• number of Indigenous Australians living in overcrowded dwellings was higher in Major cities, Inner regional and Outer regional areas (83,045 people) than in Remote and very remote areas (62,394) (AIHW & NIAA 2020).


Indigenous Australians are over-represented in both the national homeless population and as users of Specialist Homelessness Services (SHS).

The ABS 2016 Census showed that Indigenous Australians accounted for over one-fifth (22% or an estimated 23,437 people) of the homeless population nationally (ABS 2018b).

According to the 2014–15 National Aboriginal and Torres Strait Islander Social Survey (NATSISS), 29% of Indigenous Australians aged 15 and over had been homeless at some time in their life (ABS 2016).

2019–20 SHS data show that:

  • around 71,600 Indigenous Australians received SHS support. Indigenous Australians made up 27% of all SHS clients (AIHW 2020) but only 3.3% of the Australian population (ABS 2018c)
  • more than half (53%, or almost 38,000) of Indigenous SHS clients were aged under 25 compared with 41% (79,800) of non-Indigenous clients (AIHW 2020)
  • more Indigenous clients (65%) than non-Indigenous clients (57%) were returning clients (that is, they had received SHS services at some point since the collection began in 2011–12).

Impact of COVID-19

There are little data available on the effects of the COVID-19 pandemic on Indigenous housing specifically. Results from various studies of the Australian population more broadly found that this pandemic, and associated societal changes:

  • negatively affected housing quality and affordability
  • exacerbated social isolation (Horne et al. 2020)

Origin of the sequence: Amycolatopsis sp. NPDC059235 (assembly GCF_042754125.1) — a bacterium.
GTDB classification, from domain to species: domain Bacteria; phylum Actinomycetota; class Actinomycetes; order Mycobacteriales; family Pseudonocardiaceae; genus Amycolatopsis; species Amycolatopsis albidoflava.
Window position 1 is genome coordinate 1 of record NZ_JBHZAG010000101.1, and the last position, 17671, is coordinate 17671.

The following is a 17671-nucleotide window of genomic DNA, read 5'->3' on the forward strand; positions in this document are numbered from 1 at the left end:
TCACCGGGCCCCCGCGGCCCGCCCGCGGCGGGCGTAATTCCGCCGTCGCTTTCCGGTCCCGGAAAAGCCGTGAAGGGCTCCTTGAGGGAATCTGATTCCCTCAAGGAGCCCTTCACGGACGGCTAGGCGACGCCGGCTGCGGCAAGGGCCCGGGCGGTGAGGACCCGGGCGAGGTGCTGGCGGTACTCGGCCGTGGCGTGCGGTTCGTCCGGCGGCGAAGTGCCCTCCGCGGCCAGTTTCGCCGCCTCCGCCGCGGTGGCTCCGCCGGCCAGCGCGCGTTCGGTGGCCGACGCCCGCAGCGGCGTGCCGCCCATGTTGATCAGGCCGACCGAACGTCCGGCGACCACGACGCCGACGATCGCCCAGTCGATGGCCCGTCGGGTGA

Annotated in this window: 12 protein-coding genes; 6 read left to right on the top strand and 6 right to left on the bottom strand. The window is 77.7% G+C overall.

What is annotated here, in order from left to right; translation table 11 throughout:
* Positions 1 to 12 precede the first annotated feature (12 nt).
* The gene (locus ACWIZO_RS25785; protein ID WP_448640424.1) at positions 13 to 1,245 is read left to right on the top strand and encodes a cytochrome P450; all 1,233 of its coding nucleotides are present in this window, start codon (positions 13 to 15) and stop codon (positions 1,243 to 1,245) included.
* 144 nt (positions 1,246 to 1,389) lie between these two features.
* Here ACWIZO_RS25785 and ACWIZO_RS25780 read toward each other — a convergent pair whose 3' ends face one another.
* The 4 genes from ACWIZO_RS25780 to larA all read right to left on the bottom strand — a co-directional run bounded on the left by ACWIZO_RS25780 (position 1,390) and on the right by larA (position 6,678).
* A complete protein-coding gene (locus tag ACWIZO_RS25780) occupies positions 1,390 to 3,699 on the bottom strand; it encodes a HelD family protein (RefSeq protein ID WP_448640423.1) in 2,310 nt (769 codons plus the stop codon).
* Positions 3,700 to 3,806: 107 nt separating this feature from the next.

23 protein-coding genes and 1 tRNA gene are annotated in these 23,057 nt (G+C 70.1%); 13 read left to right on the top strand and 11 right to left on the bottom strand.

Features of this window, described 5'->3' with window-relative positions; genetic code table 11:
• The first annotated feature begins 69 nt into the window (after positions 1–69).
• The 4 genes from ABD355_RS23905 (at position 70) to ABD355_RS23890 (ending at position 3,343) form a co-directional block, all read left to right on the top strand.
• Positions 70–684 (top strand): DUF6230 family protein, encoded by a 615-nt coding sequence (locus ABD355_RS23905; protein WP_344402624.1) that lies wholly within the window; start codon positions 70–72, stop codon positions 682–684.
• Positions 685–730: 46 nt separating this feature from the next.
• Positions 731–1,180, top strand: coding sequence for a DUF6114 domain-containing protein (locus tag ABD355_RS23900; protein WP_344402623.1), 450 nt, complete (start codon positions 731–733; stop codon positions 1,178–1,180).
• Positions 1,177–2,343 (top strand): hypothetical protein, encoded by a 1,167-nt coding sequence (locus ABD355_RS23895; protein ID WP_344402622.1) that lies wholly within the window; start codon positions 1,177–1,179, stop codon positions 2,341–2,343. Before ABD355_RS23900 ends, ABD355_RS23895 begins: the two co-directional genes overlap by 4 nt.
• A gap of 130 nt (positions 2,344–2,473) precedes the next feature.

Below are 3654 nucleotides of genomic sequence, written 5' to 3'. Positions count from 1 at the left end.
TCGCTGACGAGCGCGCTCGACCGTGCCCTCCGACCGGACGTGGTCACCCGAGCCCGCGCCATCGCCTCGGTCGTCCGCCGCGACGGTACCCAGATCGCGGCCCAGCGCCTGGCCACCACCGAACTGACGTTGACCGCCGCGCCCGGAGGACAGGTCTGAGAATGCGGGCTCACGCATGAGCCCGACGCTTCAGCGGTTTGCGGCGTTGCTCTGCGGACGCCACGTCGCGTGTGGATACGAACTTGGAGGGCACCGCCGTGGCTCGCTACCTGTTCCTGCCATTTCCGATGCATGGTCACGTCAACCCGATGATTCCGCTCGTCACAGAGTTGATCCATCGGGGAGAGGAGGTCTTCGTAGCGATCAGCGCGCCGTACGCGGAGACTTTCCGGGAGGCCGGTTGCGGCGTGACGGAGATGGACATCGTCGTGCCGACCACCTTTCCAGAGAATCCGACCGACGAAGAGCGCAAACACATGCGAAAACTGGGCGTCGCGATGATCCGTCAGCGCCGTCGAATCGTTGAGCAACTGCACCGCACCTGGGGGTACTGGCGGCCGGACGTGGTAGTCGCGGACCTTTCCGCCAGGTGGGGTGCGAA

• elevated levels of depression and anxiety (Dawel et al. 2020).

See ‘Chapter 5, COVID-19 effects on housing and homelessness: the story to mid-2021’ and ‘Chapter 3, The impact of COVID-19 on the wellbeing of Australians’ in Australia’s welfare 2021: data insights.

Furthermore, separation from family and reduced or cancelled visits by care workers proved challenging for many people (Horne et al. 2020). Existing vulnerabilities – such as poor housing quality and location; housing affordability; energy poverty; and a range of social, mental and physical health conditions – worsened due to the COVID-19 pandemic (Brackertz 2020).

Fewer people across all jurisdictions left SOMIH in the last 6 months of 2019–20 (AIHW 2021), thus increasing waiting lists for SOMIH in some jurisdictions. Fewer new Indigenous households were assisted by SOMIH in 2019–20 than in 2018–19 (1,062 compared with 1,357). There were similar decreases in new households in public housing and community housing.

For detailed information on Indigenous homelessness, see Use of specialist homelessness services by Aboriginal and Torres Strait Islander people and ‘Chapter 6, Regional variation in assistance to homeless Indigenous Australians’ in Australia’s welfare 2021: data insights.

Where do I go for more information?